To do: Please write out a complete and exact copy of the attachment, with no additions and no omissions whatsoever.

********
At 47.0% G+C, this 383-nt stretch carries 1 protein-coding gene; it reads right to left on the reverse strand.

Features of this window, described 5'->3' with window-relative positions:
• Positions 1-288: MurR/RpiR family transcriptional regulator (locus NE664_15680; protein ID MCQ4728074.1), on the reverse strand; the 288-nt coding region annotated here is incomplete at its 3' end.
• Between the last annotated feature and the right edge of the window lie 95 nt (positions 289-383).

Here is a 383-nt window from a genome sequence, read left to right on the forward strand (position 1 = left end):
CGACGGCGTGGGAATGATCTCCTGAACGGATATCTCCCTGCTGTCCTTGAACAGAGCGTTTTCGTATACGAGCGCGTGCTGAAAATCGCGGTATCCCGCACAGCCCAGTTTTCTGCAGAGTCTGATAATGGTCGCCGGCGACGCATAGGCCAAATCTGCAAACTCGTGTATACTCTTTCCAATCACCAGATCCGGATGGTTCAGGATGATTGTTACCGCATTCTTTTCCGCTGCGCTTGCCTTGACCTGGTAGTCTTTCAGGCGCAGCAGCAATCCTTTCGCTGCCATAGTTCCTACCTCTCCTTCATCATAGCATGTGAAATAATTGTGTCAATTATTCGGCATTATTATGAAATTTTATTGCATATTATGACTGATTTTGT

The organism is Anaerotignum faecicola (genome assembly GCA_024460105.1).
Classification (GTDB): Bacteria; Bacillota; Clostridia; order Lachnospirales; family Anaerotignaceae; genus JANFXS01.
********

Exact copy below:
At 47.0% G+C, this 383-nt stretch carries 1 protein-coding gene; it reads right to left on the reverse strand.

Features of this window, described 5'->3' with window-relative positions:
• Positions 1-288: MurR/RpiR family transcriptional regulator (locus NE664_15680; protein ID MCQ4728074.1), on the reverse strand; the 288-nt coding region annotated here is incomplete at its 3' end.
• Between the last annotated feature and the right edge of the window lie 95 nt (positions 289-383).

Here is a 383-nt window from a genome sequence, read left to right on the forward strand (position 1 = left end):
CGACGGCGTGGGAATGATCTCCTGAACGGATATCTCCCTGCTGTCCTTGAACAGAGCGTTTTCGTATACGAGCGCGTGCTGAAAATCGCGGTATCCCGCACAGCCCAGTTTTCTGCAGAGTCTGATAATGGTCGCCGGCGACGCATAGGCCAAATCTGCAAACTCGTGTATACTCTTTCCAATCACCAGATCCGGATGGTTCAGGATGATTGTTACCGCATTCTTTTCCGCTGCGCTTGCCTTGACCTGGTAGTCTTTCAGGCGCAGCAGCAATCCTTTCGCTGCCATAGTTCCTACCTCTCCTTCATCATAGCATGTGAAATAATTGTGTCAATTATTCGGCATTATTATGAAATTTTATTGCATATTATGACTGATTTTGT

The organism is Anaerotignum faecicola (genome assembly GCA_024460105.1).
Classification (GTDB): Bacteria; Bacillota; Clostridia; order Lachnospirales; family Anaerotignaceae; genus JANFXS01.